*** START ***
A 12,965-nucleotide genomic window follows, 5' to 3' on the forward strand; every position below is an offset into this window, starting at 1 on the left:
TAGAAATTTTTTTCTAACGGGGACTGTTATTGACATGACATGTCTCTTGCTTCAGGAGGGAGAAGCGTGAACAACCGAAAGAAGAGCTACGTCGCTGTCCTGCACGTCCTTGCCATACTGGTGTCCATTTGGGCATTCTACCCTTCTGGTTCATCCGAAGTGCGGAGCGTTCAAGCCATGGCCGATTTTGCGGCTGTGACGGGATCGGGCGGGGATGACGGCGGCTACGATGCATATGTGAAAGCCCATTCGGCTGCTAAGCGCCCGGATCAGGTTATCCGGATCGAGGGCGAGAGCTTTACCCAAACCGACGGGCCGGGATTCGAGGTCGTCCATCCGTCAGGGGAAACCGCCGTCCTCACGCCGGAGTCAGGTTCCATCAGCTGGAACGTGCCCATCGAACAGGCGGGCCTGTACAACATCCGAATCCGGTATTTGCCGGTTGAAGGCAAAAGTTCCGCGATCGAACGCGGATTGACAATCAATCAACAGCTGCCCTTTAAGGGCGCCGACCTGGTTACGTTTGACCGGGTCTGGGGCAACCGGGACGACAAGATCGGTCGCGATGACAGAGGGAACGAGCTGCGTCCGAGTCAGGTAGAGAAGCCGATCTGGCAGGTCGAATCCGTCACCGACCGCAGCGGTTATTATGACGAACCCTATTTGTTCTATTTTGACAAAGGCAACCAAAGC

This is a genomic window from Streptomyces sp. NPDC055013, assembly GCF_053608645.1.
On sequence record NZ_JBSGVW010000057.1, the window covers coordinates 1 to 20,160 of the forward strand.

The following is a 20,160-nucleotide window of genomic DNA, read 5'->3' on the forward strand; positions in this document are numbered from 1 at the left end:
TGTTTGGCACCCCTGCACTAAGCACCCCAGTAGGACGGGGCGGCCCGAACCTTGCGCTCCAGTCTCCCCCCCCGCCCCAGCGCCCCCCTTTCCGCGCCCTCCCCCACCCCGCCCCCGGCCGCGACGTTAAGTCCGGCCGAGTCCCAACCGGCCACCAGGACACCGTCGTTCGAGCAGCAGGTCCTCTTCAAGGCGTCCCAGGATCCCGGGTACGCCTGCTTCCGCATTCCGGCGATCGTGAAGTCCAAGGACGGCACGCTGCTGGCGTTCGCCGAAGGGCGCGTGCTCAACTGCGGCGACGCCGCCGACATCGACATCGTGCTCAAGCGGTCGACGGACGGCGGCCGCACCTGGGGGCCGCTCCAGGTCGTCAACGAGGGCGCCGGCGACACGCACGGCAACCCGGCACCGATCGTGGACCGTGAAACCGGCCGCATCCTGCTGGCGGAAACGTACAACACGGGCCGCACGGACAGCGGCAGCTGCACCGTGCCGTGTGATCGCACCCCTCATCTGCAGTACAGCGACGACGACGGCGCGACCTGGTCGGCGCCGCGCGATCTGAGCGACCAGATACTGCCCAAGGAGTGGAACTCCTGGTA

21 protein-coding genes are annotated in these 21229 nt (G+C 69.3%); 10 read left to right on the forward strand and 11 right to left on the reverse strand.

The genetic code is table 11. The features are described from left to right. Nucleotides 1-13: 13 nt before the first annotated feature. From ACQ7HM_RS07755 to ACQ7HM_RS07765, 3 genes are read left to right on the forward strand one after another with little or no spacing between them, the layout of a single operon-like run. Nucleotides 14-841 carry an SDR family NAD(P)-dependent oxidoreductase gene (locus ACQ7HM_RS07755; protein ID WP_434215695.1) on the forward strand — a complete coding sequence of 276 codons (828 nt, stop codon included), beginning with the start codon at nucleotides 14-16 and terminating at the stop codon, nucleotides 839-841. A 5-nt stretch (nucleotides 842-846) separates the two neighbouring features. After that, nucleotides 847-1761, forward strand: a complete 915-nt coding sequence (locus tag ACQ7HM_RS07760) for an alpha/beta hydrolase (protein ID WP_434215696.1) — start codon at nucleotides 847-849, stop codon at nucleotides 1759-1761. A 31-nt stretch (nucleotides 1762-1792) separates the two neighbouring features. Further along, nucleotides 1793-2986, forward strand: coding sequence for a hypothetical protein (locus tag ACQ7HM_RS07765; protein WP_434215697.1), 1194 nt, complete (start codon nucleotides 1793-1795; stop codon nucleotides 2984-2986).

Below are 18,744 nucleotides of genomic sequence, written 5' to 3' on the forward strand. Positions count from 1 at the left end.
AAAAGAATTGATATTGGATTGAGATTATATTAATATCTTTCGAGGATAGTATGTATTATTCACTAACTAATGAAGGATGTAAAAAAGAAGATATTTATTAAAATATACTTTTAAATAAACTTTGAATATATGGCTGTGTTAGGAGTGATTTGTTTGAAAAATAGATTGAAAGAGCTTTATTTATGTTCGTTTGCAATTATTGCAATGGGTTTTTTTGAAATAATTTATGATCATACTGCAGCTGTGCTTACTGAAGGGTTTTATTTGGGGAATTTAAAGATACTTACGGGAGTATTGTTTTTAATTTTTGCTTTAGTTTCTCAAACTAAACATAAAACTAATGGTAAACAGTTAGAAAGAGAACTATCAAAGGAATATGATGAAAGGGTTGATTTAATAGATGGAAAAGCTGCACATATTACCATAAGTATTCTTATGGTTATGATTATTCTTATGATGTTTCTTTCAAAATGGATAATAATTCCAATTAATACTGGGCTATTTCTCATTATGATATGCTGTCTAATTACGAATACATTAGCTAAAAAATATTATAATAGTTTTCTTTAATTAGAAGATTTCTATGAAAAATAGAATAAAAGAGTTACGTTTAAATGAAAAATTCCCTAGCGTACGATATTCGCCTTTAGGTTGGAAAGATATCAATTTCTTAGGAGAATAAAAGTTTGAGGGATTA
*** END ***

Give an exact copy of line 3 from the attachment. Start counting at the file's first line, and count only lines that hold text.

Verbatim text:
This is a genomic window from Streptomyces sp. NPDC055013, assembly GCF_053608645.1.